After an incredible victory over Virginia Tech last Saturday, Boston College men’s basketball took a brief respite from the frigid New England weather to travel down to Florida and face off against Atlantic Coast opponent Miami. The Eagles (12-13, 6-8 Atlantic Coast) have struggled with consistency this season, frequently alternating between strong wins and frustrating losses.
Last year, BC hosted Miami (12-12, 4-10) in Conte Forum where the Eagles took home a triumphant 64-57 victory. The Eagles hoped to reignite the same magic that had allowed them to top the Hurricanes in the teams’ previous contests, but failed to limit Miami’s dominant offense, falling 58-85 in Coral Gables.
Against all odds, BC took the early lead in its matchup against Miami. Even though the Eagles gave up a quick 3-pointer, they fought back with a 10-3 run to top the Hurricanes after less than three minutes of play. Steffon Mitchell fired up the Eagles with BC’s first three points of the match before passing the torch to Jairus Hamilton and Jay Heath, whose points helped BC quickly surpass Miami. And yet, despite the Eagles’ best efforts, the Hurricanes proved to have the upper hand.
While it took a few minutes for Miami to get going in this game, once they were hot, BC had no chance of keeping up. With 12 minutes remaining in the first half, the Hurricanes began what would become a 26-5 run against the Eagles, successfully preventing some of BC’s best offensive players from gaining possession and control.
After struggling to limit the Hurricanes for the majority of the half, the Eagles shifted gears and tried to find momentum before Miami completely ran away with the game. With just under four minutes remaining before the break, BC shut down the Hurricanes, going on a six-point run to close the gap. As the buzzer rang at the end of the half, the Eagles had managed to cut Miami’s lead to 15, but were still down 23-35.
Although the second half began with more back-and-forth play, BC did not fare much better against the Hurricanes. Miami, who only averaged approximately 10 assists per game going into this matchup, had collected nine assists by the end of the first half and only continued to compound that number when play resumed.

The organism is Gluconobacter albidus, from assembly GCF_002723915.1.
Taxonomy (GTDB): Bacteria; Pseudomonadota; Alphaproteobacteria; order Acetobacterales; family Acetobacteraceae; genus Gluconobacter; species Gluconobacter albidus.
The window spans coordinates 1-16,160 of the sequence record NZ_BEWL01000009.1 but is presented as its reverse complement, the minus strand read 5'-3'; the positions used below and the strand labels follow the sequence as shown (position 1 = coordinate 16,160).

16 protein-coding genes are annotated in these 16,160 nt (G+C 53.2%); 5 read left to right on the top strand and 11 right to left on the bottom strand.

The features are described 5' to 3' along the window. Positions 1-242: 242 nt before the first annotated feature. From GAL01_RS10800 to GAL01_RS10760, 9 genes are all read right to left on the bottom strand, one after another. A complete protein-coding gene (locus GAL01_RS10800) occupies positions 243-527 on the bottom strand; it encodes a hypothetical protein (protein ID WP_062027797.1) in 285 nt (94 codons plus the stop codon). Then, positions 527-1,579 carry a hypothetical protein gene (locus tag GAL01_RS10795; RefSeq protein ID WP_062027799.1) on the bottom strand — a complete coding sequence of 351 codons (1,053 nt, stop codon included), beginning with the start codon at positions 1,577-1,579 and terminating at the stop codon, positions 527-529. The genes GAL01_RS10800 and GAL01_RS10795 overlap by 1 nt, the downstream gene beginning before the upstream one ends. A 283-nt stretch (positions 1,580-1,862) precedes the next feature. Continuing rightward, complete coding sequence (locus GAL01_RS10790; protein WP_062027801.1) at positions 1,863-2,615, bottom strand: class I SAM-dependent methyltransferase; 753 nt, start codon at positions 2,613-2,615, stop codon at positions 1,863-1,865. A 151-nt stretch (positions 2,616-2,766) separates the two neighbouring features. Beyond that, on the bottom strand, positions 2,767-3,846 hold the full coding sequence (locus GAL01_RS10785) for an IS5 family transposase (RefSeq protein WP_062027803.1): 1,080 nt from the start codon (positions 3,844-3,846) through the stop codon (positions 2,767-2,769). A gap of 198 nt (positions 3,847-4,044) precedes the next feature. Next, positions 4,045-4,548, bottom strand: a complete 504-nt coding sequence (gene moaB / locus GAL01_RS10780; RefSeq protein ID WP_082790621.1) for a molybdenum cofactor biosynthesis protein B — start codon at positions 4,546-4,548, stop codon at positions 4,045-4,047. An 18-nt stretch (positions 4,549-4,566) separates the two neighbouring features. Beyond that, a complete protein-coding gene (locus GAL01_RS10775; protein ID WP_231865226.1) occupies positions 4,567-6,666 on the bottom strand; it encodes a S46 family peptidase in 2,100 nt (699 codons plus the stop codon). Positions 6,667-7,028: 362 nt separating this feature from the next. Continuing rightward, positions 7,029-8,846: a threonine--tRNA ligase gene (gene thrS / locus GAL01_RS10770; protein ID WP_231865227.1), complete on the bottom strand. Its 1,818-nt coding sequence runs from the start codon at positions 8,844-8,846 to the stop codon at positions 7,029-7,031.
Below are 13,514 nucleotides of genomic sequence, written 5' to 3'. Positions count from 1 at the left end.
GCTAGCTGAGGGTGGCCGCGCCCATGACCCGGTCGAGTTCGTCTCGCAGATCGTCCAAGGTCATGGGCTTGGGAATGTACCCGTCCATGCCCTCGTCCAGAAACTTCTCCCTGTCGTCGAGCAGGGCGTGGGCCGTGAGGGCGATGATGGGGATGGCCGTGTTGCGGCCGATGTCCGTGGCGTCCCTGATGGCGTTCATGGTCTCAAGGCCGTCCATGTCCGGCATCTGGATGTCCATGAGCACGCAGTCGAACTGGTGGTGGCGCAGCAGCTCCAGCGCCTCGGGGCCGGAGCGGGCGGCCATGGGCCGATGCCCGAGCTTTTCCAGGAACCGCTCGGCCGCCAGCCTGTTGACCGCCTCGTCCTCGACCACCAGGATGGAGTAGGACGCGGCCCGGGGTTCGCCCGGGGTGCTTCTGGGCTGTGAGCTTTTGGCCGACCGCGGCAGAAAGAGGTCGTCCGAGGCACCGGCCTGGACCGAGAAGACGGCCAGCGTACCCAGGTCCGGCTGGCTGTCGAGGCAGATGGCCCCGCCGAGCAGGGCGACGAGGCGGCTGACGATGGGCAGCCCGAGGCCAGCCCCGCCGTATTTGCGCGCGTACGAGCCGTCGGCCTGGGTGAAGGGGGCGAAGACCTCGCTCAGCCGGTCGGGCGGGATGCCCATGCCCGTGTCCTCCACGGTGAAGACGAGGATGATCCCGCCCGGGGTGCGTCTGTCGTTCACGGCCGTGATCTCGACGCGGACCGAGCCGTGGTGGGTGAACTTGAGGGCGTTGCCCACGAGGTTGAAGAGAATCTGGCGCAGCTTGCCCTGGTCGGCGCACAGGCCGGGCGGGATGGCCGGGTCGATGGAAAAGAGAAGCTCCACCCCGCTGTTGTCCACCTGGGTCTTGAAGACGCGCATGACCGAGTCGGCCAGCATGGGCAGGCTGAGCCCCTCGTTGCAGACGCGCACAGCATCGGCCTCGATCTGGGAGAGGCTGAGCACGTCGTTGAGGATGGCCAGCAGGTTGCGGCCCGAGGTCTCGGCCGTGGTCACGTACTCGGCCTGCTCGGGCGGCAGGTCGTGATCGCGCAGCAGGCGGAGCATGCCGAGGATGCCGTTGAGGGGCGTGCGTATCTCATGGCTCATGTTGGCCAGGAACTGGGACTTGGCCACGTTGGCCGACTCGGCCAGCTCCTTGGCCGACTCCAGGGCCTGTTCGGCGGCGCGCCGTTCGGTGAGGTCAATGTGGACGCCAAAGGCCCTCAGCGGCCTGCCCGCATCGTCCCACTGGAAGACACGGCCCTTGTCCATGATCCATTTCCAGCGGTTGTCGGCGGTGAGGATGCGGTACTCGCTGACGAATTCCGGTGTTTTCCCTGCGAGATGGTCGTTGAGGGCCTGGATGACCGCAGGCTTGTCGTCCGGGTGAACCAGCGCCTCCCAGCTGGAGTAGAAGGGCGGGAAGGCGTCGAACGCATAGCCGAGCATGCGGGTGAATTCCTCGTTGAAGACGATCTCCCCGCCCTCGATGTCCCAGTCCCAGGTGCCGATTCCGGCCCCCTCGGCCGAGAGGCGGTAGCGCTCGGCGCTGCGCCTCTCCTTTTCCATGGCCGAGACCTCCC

From the beginning of the half until 10:06 remaining on the clock, the Eagles just barely edged Miami in scoring, leading 20-17 as they attempted to further close the gap. At this point, BC came the closest it would be to its opponents in the second half, only down by 12 points. But just as had happened in the first half, the Hurricanes pulled away from the Eagles, further running up the score. For the remainder of the half, Miami outshot, outchanced, and outscored the Eagles as the Hurricanes went on a 30-15 run to close out the game with a final score of 58-85.
The Eagles’ problems cannot solely be blamed on the offensive dominance of Miami. BC shot 37.1 percent from the floor throughout the game, but only 29.1 percent in the first half. This low number is due in part to the low amount of attempts during that time frame—the Eagles made only 10 of the 34 shot attempts in the first. But BC was not so completely subordinate that the team was unable to get chances against Miami, the Eagles were just incapable of capitalizing on the few opportunities that arose.
In addition to struggling to score, BC also failed to limit its turnovers and had difficulty defending in such situations. While the Eagles had only one more turnover than Miami—leading the Hurricanes 12-11—their opponents managed to collect more points off turnover opportunities.
Featured Image by Lynne Sladky / AP Photo